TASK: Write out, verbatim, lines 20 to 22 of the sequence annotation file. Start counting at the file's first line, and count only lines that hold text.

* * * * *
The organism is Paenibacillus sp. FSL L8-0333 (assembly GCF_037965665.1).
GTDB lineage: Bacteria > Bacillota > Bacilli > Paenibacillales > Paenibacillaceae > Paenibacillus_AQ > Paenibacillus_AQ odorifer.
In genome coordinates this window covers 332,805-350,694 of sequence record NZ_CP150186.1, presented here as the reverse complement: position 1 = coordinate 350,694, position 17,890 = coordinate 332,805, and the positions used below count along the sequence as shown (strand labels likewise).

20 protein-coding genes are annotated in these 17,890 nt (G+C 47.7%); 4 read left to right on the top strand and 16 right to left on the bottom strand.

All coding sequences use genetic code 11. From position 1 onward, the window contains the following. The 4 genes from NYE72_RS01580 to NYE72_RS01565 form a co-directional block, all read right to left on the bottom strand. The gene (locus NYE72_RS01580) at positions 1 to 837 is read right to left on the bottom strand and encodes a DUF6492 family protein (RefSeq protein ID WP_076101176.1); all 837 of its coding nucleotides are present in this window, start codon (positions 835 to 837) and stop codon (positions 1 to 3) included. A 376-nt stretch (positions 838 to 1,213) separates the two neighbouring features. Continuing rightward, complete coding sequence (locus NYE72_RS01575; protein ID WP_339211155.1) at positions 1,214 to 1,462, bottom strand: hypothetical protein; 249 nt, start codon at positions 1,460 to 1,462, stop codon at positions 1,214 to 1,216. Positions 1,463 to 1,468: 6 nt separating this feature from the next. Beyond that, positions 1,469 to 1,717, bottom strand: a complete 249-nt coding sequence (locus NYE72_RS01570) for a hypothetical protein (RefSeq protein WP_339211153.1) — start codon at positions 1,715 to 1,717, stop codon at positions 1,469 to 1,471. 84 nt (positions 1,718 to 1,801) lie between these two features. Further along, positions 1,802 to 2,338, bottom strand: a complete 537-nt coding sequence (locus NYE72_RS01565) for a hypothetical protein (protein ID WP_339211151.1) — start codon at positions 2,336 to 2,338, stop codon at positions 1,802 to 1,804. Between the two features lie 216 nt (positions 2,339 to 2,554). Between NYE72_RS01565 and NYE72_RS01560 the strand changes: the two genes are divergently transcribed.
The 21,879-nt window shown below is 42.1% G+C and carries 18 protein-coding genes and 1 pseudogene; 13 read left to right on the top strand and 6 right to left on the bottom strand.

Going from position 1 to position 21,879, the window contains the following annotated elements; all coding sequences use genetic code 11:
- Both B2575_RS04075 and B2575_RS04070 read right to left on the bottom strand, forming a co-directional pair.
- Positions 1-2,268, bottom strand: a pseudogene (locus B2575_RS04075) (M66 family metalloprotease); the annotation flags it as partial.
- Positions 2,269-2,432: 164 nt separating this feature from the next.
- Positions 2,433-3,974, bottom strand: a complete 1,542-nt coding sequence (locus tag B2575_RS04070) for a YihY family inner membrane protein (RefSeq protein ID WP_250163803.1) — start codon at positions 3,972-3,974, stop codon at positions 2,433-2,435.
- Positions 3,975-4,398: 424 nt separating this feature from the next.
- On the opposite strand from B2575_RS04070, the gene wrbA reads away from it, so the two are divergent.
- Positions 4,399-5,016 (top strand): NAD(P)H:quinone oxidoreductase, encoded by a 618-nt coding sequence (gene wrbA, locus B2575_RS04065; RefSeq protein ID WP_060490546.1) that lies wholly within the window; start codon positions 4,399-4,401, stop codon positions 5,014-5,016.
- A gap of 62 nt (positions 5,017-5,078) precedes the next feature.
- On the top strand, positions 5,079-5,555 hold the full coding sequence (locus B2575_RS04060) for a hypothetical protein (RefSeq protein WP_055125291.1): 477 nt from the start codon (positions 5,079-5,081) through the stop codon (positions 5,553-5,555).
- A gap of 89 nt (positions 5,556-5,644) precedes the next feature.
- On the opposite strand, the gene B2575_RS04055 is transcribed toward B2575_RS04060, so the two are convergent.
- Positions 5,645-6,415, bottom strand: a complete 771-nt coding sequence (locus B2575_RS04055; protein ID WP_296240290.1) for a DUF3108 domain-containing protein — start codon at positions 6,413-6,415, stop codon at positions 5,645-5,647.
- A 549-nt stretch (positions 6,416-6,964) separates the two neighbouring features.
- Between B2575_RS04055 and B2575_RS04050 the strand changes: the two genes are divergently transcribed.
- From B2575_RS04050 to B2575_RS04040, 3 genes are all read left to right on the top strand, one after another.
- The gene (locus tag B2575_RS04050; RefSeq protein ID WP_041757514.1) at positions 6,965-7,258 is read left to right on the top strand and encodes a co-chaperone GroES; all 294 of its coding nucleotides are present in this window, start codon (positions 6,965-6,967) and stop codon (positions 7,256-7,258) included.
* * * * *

- A 549-nt stretch (positions 6,416-6,964) separates the two neighbouring features.
- Between B2575_RS04055 and B2575_RS04050 the strand changes: the two genes are divergently transcribed.
- From B2575_RS04050 to B2575_RS04040, 3 genes are all read left to right on the top strand, one after another.